27.     In Minister for Communications, Energy and Natural Resources v. Wymes [2021] IESCDET 8, [2021] 1 JIC 2503 (Unreported, Supreme Court, MacMenamin, O’Malley and Baker JJ., 25th January, 2021), the Supreme Court granted Mr. Wymes leave to appeal.  The only parties to that determination were Mr. Wymes and the Minister as petitioning creditor.  The Official Assignee was not made aware of the leave to appeal application until very late in the day and current procedures do not seem to require the Official Assignee to be put on notice of appeals involving a bankrupt unless the Official Assignee was a party originally.   

Procedural history of the motions

28.     Returning now to the two motions before the court, it may be of assistance to outline their procedural history.  On 11th March, 2019, the motion to extend the bankruptcy was first listed.  Pilkington J. granted an interim extension pending determination of the motion and adjourned the matter to 8th April, 2019.

29.     On 8th April, 2019, the matter was listed for hearing on 29th July, 2019.  However, when the matter was listed again on 29th July, 2019 Pilkington J. said she was minded to adjourn the motion to 4th November, 2019 for mention only, having regard to the fact that the show-cause issue was under appeal.

30.     On 4th November, 2019, the matter was adjourned to 3rd February, 2020 on the same basis, and likewise on the latter date Pilkington J. adjourned the matter to 27th April, 2020.

31.     The April sitting, however, was cancelled due to the Covid-19 pandemic and the matter was listed again on 6th July, 2020 when Pilkington J. put the matter in for mention on 2nd November, 2020.  That listing was also cancelled due to the pandemic and the matter was relisted on 7th December, 2020.  On that listing the bankrupt did not appear and I fixed 12th January, 2021 as a hearing date with liberty to the applicant to issue a motion to substitute the new Official Assignee.

32.     On 12th January, 2021, Covid issues intervened again and the matter was adjourned for mention to 1st March, 2021.  The March date did not proceed due to the pandemic and the matter was listed on 10th May, 2021 at which point I gave directions about exchange of affidavits and submissions and listed the matter for hearing on 16th June, 2021.  On that date, following the hearing, I announced the order being made and I now take the opportunity to give reasons.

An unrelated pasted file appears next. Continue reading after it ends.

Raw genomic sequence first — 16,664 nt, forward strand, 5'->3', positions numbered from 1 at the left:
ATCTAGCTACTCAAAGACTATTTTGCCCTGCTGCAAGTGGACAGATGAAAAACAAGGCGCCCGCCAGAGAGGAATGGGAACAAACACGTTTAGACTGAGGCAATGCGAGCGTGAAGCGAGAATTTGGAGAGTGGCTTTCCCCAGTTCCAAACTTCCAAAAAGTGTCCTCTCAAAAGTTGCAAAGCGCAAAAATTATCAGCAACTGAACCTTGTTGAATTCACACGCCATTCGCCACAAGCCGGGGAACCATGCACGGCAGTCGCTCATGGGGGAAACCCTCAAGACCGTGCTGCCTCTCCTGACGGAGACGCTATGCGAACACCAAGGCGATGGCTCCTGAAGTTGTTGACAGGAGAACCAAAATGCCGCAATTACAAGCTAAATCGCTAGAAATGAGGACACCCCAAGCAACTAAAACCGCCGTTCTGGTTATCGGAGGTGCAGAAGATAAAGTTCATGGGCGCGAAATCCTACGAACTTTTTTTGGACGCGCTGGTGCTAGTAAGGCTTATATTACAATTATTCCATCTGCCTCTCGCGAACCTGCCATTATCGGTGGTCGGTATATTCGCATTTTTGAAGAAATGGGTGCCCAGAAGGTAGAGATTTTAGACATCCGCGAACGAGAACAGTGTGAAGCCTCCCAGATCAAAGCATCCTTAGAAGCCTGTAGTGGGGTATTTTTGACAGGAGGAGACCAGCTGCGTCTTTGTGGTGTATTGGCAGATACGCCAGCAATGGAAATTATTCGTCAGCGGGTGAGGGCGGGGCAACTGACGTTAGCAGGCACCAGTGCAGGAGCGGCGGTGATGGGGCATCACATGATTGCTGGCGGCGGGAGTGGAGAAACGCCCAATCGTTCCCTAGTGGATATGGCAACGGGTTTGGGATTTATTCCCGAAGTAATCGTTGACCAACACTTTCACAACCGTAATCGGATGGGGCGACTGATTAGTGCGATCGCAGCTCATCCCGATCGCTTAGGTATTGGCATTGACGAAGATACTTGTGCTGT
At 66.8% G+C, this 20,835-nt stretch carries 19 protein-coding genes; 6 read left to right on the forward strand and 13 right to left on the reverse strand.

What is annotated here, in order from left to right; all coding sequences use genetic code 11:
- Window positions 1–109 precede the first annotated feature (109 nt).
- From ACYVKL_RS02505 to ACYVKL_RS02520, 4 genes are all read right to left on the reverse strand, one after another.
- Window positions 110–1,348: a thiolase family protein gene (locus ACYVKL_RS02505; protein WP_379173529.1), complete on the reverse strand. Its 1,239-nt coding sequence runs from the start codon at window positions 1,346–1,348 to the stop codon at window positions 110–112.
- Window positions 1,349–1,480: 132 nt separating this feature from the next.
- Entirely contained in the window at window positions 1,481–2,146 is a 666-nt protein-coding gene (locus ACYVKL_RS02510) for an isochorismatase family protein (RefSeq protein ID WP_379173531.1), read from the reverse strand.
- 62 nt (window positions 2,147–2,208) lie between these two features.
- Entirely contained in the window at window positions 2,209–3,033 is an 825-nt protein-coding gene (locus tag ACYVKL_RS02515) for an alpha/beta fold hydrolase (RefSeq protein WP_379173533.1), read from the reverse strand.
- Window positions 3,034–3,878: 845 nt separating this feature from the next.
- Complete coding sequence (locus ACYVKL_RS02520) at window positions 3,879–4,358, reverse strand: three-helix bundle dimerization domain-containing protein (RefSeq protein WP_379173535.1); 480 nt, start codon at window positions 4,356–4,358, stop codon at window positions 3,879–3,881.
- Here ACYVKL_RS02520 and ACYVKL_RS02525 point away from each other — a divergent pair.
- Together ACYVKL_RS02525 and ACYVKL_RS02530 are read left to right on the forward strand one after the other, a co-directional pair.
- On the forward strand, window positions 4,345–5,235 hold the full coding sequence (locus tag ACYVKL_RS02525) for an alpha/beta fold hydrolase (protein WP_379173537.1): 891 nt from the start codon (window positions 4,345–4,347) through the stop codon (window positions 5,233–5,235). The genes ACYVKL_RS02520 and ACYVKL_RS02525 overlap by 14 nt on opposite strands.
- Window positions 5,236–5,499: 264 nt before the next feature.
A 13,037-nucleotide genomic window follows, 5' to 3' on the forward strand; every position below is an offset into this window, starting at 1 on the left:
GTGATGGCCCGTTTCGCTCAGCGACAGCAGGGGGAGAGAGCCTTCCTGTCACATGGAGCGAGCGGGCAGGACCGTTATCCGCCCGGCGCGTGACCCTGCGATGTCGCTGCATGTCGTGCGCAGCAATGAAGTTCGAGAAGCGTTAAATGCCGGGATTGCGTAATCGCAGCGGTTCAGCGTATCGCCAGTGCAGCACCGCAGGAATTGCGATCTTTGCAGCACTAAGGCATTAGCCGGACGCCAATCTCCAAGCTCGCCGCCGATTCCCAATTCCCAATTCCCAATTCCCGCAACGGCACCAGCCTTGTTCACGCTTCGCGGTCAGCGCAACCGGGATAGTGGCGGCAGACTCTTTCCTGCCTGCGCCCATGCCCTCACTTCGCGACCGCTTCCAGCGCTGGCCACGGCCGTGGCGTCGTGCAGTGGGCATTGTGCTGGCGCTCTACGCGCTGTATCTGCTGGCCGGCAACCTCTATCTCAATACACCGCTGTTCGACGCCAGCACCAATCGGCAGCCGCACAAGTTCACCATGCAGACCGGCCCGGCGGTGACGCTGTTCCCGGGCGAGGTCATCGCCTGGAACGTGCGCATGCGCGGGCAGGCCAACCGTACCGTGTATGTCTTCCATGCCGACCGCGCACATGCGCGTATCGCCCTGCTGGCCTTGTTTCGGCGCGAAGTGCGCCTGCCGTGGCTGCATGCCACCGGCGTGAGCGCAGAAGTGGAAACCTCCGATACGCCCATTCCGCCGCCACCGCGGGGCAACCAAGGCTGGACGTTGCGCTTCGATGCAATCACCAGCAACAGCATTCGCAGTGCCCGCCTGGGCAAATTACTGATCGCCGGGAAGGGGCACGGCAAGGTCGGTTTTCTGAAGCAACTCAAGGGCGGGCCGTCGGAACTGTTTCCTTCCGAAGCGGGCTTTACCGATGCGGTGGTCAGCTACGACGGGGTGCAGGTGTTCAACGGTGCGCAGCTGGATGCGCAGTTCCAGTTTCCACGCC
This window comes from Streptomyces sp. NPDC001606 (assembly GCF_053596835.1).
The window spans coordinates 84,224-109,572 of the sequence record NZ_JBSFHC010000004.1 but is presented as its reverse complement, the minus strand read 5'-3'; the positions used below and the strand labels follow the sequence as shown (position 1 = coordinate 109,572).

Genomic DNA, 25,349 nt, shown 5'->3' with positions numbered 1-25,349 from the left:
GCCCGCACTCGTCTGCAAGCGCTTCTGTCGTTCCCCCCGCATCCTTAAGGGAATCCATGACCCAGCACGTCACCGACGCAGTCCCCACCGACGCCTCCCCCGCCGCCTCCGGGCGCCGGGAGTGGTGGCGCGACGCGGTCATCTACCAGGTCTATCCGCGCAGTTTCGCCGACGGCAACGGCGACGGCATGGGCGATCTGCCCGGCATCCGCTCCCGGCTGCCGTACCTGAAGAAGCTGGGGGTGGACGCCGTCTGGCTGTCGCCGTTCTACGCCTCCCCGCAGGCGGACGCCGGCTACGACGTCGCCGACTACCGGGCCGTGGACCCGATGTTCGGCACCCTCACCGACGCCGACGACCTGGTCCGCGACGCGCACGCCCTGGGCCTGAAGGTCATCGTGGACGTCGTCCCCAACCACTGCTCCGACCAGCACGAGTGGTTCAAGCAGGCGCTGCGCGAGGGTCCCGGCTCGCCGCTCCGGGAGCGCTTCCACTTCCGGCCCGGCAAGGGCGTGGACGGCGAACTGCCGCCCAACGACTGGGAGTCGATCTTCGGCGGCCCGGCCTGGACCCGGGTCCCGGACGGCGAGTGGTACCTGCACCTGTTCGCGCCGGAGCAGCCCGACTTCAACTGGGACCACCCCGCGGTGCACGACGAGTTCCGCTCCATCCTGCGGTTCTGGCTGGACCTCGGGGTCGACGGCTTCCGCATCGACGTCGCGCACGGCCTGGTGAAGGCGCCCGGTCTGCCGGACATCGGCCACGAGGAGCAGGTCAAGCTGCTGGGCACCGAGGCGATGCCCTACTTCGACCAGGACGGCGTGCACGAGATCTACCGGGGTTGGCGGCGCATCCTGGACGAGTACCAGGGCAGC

Application to substitute the applicant

33.     The application to substitute the name of the current Official Assignee as applicant is best considered under three headings:

(i).     the status of the Official Assignee,

(ii).     the standard of proof, and

(iii).    the bankrupt’s specific objections.

Status of the Official Assignee

34.     The Official Assignee is not a corporation sole and proceeds in his or her own name. Hence, when she or he leaves office, a necessity arises for a successor to be substituted to allow any litigation to continue.  O. 17, r. 4 RSC is designed for that purpose and is more than wide enough to cover the replacement of one individual office-holder with their successor.

35.     The rules allow the application to be made ex parte, although here it is made on notice at the bankrupt’s request and in order to obviate the need for dealing subsequently with an application by the bankrupt to set aside any ex parte order.

36.     This is a classic context where O. 17, r. 4 is the sensible way to proceed.  Any other approach would be anarchic and would mean that on the death, retirement or incapacity of an officer-holder who is a litigant, the system would come to a juddering halt.  I will explain further below why the bankrupt’s objections do not amount to a reason to take a different view.

Standard of proof for a substitution application is prima facie entitlement

37.     As set out by Kelly J. in Irish Bank Resolution Corporation v. Comer [2014] IEHC 671, [2014] 7 JIC 3009 (Unreported, High Court, 30th July, 2014), an application to substitute one plaintiff for another is not intended to be a “sort of mini-trial of the action” (para. 44).  As Kelly J. said at paras. 38 to 43 in particular, the fact that the application can be made ex parte means that the standard of proof is prima facie evidence that would justify the court in making the order sought.  That respectfully seems to me to be a very practical approach to such applications, the reason being that the substitution of the plaintiff or moving party is a sine qua non for the matter to proceed at all.  Therefore, substituting such a party cannot be intended to completely determine for all time all issues or defences that might be raised, but is best rather viewed as something to be done on a prima facie basis to allow the orderly prosecution of the matter.  Any complaints made about the factual or legal premises of the substitution can be revisited once the proceedings are reconstituted in such a way that they can be determined at all.